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Document Details :

Title: Chaerephilus & Sons
Subtitle: Vertical Integration, Classical Athens and the Black Sea Fish Trade
Author(s): LYTLE, Ephraim
Journal: Ancient Society
Volume: 46    Date: 2016   
Pages: 1-26
DOI: 10.2143/AS.46.0.3167448

Abstract :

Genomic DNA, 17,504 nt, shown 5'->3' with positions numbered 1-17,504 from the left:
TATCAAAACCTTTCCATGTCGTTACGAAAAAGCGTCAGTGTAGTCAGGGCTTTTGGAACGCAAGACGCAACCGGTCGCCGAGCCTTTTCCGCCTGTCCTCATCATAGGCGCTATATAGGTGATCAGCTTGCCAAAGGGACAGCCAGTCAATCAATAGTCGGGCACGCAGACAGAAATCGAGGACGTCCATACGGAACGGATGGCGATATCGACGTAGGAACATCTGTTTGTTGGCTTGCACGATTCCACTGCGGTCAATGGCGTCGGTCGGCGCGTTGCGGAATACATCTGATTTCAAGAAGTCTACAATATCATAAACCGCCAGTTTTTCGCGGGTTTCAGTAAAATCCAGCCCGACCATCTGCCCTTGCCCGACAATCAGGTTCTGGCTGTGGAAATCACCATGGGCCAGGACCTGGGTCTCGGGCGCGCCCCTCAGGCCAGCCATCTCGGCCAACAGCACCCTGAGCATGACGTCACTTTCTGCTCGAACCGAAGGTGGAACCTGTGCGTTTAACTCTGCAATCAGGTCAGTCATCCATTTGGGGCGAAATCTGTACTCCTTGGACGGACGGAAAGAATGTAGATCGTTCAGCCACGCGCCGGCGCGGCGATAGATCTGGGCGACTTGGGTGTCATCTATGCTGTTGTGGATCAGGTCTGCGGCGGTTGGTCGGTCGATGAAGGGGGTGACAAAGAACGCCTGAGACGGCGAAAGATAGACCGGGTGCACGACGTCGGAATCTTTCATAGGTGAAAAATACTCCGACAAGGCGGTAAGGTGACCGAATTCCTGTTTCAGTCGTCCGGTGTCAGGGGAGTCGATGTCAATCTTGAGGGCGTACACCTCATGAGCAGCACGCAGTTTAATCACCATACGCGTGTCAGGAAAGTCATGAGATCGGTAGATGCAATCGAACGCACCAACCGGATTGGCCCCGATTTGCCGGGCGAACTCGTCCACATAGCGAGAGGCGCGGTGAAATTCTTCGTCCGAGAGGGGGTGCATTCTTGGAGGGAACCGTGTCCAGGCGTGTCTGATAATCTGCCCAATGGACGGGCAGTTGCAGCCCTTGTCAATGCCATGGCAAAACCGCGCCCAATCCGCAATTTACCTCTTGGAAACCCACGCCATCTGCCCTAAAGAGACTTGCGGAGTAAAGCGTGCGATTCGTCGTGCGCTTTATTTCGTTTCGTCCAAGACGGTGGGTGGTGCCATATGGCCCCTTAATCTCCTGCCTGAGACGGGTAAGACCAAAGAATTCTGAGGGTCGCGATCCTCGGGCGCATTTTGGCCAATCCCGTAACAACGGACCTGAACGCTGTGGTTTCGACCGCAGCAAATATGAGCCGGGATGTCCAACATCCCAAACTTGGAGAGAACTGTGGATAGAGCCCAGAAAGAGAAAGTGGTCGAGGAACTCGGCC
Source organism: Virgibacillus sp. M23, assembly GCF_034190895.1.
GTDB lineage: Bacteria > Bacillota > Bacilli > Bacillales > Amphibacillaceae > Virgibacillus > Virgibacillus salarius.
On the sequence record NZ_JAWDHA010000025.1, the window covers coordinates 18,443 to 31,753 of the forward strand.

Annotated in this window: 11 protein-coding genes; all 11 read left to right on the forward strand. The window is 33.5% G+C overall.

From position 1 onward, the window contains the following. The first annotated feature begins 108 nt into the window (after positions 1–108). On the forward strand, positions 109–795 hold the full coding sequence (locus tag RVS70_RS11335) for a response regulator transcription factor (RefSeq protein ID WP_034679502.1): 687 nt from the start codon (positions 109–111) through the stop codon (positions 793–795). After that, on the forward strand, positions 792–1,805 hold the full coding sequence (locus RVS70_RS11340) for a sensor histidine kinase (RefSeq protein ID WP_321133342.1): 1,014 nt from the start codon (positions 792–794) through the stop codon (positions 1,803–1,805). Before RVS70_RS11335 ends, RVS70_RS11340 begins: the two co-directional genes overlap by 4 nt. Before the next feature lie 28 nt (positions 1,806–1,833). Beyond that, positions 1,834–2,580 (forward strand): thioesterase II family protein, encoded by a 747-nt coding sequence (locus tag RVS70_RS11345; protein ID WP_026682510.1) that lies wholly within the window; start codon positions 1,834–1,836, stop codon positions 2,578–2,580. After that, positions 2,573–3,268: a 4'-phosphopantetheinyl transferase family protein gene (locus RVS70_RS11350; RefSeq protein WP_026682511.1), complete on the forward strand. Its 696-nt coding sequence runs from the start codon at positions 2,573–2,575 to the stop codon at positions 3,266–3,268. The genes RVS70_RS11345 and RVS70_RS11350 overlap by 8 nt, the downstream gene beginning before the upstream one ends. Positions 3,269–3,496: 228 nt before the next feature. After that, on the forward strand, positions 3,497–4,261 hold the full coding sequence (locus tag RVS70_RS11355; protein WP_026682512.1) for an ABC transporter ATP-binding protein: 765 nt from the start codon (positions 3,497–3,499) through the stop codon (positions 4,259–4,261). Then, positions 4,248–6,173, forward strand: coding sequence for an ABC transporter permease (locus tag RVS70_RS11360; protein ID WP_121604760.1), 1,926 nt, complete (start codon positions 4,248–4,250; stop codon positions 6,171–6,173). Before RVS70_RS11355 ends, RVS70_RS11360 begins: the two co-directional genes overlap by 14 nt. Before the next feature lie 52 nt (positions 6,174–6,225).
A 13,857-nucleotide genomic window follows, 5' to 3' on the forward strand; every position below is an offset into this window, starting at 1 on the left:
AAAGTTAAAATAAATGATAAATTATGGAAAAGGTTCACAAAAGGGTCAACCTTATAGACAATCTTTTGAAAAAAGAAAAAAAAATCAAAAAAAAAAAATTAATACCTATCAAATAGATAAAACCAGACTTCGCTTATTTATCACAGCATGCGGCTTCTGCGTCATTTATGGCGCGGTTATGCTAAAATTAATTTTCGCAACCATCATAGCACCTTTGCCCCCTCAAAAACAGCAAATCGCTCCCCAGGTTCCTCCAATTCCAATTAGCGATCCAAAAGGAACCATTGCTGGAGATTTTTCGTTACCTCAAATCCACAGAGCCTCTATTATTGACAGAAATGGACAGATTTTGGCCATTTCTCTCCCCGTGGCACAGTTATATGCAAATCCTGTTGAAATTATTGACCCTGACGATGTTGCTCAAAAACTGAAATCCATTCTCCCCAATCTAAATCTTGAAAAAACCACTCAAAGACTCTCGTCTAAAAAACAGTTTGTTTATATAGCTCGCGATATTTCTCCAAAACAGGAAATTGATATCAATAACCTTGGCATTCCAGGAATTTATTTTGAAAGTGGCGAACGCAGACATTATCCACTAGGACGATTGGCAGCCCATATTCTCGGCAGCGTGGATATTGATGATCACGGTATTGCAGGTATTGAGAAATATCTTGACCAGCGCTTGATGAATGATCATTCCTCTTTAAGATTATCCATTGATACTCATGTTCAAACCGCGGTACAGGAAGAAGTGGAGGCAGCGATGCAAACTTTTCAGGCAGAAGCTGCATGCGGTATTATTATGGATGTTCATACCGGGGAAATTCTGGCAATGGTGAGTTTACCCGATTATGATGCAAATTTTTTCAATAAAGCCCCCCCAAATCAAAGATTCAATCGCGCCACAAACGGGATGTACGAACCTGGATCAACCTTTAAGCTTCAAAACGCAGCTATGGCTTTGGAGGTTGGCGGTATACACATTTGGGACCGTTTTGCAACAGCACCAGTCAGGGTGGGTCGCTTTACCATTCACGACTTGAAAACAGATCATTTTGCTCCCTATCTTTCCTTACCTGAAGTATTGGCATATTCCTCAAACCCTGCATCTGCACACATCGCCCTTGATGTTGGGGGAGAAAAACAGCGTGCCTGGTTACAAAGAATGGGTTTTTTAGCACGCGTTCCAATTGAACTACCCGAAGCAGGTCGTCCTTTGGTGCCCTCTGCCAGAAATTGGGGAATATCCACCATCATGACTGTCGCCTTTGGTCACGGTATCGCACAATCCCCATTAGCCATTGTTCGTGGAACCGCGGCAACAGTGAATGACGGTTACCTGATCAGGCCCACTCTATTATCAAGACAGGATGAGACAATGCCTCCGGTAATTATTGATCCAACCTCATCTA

Chaerephilus and his sons are attested at Athens in the fourth century BC as having achieved citizenship through wealth somehow derived from the saltfish trade. This evidence has presented a lasting conundrum to scholars of Athenian social and economic history, who frequently note that the wealth and status enjoyed by Chaerephilus and his sons find no parallels in our evidence for retailers, importers or merchants more generally. I argue that the evidence includes numerous overlooked details that allow us to reconstruct the geographic origins of Chaerephilus and his sons, the nature of the products they traded and the organization of their business, which I suggest operated as a vertically integrated firm. Finally, the evidence for Chaerephilus & Sons includes a number of terms related specifically to the Black Sea fish trade and I argue that understanding these terms can solve another long-standing puzzle: despite an abundance of literary evidence attesting to a rich trade in salted fish from the Black Sea already during the Classical period, there is an almost complete dearth of archaeological evidence before the late Hellenistic period.

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